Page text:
20-EPN2-023: FLUME-ET: Fluidisation of mass flows by metastable volatiles on extra-terrestrial bodies
June 3, 2023

20-EPN2-023: FLUME-ET: Fluidisation of mass flows by metastable volatiles on extra-terrestrial bodies

Visit by Lonneke Roelofs and Tjalling de Haas, Utrecht University (Netherlands) to TA2.4 Planetary Environment Facilities (PEF), AU (Denmark)
Dates of visit: 03-28 October 2022

Report summary: Martian gullies are alcove-channel-fan systems which have been hypothesised to be formed by the action of liquid water and brines, the effects of sublimating CO2 ice or a combination of these processes. Recent activity and new flow deposits in these systems have shifted the leading hypothesis from water-based flows to CO2-driven flows. This shift in thinking is supported by the low availability of atmospheric water under present Martian conditions and the observation that gully activity occurs at times when CO2 ice is present.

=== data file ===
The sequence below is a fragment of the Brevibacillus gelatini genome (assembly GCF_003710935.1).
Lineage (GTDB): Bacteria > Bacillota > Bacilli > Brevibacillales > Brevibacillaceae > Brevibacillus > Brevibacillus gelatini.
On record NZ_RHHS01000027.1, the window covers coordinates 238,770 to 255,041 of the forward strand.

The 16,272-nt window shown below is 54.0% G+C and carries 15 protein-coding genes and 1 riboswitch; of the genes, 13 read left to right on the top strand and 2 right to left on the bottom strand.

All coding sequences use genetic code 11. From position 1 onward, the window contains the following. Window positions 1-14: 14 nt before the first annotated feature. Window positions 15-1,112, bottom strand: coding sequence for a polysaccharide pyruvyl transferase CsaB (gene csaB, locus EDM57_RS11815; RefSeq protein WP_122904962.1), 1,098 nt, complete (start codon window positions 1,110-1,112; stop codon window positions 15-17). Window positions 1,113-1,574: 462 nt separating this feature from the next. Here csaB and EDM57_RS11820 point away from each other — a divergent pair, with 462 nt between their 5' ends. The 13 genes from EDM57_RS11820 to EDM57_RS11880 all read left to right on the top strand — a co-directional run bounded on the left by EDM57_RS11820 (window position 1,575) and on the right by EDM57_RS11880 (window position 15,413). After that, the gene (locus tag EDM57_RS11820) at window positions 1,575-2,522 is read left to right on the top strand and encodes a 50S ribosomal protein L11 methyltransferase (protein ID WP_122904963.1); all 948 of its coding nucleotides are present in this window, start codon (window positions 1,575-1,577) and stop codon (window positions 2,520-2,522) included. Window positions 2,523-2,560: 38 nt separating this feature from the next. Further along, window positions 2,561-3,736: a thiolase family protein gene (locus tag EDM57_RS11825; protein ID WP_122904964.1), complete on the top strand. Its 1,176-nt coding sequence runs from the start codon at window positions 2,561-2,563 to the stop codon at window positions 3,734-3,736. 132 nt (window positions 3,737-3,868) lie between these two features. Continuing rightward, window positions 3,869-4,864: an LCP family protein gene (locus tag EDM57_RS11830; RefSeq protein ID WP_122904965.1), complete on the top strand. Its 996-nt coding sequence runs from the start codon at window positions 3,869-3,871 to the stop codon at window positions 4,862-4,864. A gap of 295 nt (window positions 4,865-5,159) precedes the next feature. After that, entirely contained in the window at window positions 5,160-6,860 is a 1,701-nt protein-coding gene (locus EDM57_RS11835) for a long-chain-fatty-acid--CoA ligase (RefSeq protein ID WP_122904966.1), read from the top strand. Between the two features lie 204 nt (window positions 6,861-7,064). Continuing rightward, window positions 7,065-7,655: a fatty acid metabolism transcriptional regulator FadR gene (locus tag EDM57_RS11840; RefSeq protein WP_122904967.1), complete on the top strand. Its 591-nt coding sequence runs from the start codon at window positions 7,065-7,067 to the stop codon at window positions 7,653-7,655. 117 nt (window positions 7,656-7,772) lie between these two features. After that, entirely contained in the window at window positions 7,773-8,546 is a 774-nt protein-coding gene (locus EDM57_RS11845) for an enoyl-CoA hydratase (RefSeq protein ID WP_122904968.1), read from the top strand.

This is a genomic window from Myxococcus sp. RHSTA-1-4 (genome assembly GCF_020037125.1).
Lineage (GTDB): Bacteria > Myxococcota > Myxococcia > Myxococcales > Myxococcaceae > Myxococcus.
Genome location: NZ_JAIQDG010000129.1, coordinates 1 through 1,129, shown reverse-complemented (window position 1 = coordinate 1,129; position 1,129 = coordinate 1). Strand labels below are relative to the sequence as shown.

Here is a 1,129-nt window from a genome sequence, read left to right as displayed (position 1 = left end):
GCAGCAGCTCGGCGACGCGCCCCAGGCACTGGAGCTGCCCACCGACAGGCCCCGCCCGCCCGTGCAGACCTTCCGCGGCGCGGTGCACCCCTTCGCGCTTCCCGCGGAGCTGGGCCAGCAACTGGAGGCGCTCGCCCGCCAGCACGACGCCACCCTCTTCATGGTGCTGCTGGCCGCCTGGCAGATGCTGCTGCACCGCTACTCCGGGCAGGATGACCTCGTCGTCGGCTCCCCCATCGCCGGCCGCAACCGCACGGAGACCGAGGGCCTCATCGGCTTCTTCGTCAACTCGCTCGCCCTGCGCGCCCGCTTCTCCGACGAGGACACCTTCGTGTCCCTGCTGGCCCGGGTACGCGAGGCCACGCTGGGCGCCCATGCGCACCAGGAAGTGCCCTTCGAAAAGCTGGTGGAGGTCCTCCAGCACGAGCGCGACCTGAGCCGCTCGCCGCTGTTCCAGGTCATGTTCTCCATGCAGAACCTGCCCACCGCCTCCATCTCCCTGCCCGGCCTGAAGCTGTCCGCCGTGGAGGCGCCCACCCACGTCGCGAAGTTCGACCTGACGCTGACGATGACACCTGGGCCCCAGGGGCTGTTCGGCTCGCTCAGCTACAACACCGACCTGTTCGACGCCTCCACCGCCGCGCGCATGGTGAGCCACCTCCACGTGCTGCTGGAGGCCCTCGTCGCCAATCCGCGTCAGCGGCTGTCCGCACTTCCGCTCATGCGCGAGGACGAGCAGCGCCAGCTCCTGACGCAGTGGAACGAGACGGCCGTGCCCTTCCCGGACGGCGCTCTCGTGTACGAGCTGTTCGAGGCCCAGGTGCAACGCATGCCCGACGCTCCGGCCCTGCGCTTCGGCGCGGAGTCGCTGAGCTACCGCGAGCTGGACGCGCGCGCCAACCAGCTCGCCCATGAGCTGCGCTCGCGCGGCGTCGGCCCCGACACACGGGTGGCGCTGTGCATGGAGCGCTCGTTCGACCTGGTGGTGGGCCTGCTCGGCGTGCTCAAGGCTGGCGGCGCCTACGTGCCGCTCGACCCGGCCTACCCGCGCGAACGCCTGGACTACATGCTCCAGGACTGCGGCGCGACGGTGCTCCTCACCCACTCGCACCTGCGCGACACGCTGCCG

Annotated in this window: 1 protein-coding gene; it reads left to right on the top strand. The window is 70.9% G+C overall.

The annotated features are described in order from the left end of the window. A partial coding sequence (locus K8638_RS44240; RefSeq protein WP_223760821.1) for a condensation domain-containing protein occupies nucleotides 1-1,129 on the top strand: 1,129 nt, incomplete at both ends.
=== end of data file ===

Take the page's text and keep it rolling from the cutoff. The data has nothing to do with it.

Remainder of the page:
We recently performed novel experiments in the Mars chamber at the Open University in the UK that have shown that this hypothesis holds; sediment can be mobilised and fluidised by sublimating CO2 ice under Martian atmospheric pressure. However, if these experiments work on a larger scale and if these granular-gas flows are able to erode the underlying surface and can explain the formation of Martian gully systems over the long term remained unknown. Therefore, we conducted an additional series of experiments in a larger flume that test the capacity of CO2-driven granular flows under Martian atmospheric conditions to erode sediment.

These experiments were conducted in a 4 m long flume in the Aarhus Mars Simulation Wind Tunnel. Our experiments show that CO2-driven granular flows can erode loose sediment under a range of different slopes and CO2-ice fractions. The results also show that incorporation of warmer sediment increases fluidisation of the mixture, reflected by an increase in gas pore pressure in the flow. These results thus prove that morphological evolution in the gully systems on Mars can be explained by CO2-driven granular flows.